Dave Barry Talks with Drew Perry

dave barry and alan zweibelDrew Perry, author of the new novel Kids These Days, says Dave Barry’s Sunday columns were required reading in his household for years. “We’d fight for the paper,” he says. “We’d read them out loud. Then we’d read them again.” But it wasn’t until later on, after Perry started writing novels, that he recognized what was truly great about Barry’s writing.“Sure, he’s funny,” Perry says. “But it’s never just that. He’s never after just the joke. Look at Insane City. It’s hilarious, cover to cover, but it’s also full of heart, full of what makes us human. Barry’s a genius at getting you laughing so hard you don’t notice he’s sneaking up on you, about to tell you something capital-T true.” Barry admires Kids These Days, too, calling it “sweet, soulful, smart, and funny as hell.” Below, Perry and Barry talk writing, Florida, fatherhood, and comedy.


We’re both fathers. Being a father is completely terrifying. Your main character, Walter, is terrified of becoming a father. How much of Kids These Days is autobiographical?

I started writing the novel when my wife was pregnant with our first child, and this would come up at parties—the What’s the book about? thing—and I’d say, “It’s about a man who’s agreed to have a baby without agreeing to want to have a baby.” Everybody would pretend that was hilarious and then sneak away and leave me to find new ways to apologize to my wife, who was three or four or eight months pregnant and unhappily sipping club soda. But that’s what I was interested in at the time: I always write toward what I’m afraid of, and I was desperately afraid of having the kid we were having.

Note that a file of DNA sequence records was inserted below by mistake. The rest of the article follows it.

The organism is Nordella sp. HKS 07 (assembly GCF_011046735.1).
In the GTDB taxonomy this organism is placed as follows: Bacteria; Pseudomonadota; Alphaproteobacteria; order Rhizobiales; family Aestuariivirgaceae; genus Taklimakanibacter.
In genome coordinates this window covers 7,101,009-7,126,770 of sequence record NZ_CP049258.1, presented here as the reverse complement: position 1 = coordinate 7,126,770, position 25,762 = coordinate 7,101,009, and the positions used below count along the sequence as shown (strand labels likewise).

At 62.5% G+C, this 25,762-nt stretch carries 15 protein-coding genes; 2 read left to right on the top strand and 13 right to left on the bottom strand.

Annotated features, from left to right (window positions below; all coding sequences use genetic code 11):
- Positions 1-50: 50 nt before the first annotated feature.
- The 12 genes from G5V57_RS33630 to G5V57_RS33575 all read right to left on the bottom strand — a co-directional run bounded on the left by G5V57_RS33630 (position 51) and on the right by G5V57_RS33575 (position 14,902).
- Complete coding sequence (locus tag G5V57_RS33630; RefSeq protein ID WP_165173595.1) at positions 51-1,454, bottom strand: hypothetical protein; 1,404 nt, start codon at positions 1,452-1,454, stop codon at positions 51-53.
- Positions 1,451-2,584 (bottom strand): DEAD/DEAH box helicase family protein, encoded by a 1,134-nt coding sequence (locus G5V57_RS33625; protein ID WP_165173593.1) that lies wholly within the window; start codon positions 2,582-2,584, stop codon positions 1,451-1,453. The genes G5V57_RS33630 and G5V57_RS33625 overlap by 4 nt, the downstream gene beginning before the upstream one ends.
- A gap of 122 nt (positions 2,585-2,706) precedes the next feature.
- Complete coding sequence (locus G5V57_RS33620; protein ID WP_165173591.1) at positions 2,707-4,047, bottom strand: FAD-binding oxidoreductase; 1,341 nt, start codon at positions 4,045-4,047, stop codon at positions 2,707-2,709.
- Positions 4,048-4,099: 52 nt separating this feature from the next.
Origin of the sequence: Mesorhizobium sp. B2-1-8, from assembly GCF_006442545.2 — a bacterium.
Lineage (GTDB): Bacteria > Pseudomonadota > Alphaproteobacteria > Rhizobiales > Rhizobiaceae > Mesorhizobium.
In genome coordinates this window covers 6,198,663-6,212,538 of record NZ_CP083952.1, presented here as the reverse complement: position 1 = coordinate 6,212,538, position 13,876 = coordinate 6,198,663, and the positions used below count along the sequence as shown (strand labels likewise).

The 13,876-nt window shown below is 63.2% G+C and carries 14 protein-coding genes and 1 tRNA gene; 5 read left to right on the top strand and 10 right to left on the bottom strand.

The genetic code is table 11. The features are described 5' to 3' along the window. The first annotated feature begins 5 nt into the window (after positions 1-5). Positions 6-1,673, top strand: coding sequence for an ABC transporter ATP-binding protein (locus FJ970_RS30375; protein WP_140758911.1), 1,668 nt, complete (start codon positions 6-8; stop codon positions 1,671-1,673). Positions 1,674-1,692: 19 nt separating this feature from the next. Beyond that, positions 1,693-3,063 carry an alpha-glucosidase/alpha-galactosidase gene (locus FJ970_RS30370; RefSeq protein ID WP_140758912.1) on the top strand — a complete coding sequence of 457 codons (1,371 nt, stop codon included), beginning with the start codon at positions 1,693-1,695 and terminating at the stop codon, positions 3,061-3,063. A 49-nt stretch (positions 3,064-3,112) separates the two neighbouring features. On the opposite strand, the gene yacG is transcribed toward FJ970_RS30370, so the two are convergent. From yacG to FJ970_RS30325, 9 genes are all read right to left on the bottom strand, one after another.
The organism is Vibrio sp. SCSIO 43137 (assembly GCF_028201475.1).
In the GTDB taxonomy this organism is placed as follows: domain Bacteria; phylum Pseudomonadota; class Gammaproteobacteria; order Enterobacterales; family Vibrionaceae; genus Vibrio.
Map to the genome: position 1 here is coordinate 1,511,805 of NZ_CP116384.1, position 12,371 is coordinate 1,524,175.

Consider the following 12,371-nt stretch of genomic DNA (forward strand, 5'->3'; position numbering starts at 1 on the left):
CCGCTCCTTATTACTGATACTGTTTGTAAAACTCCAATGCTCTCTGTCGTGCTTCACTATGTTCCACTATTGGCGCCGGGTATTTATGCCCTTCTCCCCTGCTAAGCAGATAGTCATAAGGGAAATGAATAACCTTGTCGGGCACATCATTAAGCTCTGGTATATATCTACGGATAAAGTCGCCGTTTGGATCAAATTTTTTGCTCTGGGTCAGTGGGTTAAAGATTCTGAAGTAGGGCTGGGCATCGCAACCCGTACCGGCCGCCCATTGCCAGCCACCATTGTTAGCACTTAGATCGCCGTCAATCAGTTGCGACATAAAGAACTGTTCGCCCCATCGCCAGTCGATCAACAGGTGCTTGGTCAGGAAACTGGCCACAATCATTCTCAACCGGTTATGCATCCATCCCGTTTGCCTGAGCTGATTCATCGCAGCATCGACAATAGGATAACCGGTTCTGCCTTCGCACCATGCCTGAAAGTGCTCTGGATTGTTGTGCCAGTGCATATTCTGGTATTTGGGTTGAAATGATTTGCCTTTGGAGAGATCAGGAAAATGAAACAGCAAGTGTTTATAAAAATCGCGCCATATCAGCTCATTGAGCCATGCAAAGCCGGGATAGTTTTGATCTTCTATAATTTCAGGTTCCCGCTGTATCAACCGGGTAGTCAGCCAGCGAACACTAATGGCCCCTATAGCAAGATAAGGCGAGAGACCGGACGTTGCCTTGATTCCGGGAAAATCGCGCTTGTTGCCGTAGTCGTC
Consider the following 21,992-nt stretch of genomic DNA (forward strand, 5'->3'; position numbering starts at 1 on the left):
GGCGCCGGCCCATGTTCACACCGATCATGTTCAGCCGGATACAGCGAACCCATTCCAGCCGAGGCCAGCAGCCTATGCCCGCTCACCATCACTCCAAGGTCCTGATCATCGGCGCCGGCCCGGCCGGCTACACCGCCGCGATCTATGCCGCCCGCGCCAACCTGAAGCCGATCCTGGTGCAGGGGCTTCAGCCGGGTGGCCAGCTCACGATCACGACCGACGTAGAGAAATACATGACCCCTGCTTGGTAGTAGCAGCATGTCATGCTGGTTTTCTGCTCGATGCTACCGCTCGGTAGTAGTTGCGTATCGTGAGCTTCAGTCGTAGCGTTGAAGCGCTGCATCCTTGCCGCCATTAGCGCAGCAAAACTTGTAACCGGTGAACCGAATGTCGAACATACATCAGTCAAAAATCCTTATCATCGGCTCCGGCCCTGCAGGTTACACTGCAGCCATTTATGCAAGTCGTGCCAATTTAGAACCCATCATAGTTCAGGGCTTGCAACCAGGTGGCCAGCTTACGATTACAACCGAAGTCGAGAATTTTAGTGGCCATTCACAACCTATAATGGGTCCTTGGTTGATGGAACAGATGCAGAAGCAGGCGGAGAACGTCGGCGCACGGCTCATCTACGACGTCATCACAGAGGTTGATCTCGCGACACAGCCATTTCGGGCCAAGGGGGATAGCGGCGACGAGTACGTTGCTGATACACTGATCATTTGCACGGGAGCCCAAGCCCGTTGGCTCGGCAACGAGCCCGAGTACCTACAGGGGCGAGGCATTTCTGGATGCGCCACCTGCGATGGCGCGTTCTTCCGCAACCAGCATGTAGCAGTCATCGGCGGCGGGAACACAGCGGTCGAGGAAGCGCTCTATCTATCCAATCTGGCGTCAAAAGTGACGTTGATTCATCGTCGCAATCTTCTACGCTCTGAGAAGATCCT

The novel’s bigger than my little world, because that’s what I think fiction might be for, so I didn’t light my life on fire and move the family to Florida, and I’ve never accidentally gone to work for a small-time crime boss, at least that I know of. The fear thing, though, belongs either entirely to me, or mostly to me. And I fear I’m like Walter, or that on some days I’m like him—he can be not so great at being in the world. He’s his own man, for sure, but I know him because I lived his inner life for a while. I’m still living it, really. I keep waking up and still being a father. It turns out being afraid of the idea of your kids—or of your actual kids—might never really go away.


So much of the novel is really funny, but it’s about a lot of things that don’t at first seem like they’d be good fodder for humor—a difficult pregnancy, marriages on the rocks, teenage runaways, characters landing in jail. How do you negotiate the space between what’s funny and what’s not? Why do you think humor works for a book like this?

I’m really interested in the places where tragedy becomes comedy, and vice versa. I think the lines between those two can be almost nonexistent—comedy often happens right alongside tragedy, or simultaneous to it. With it? Look: that sentence is either tragic or comic. Or both.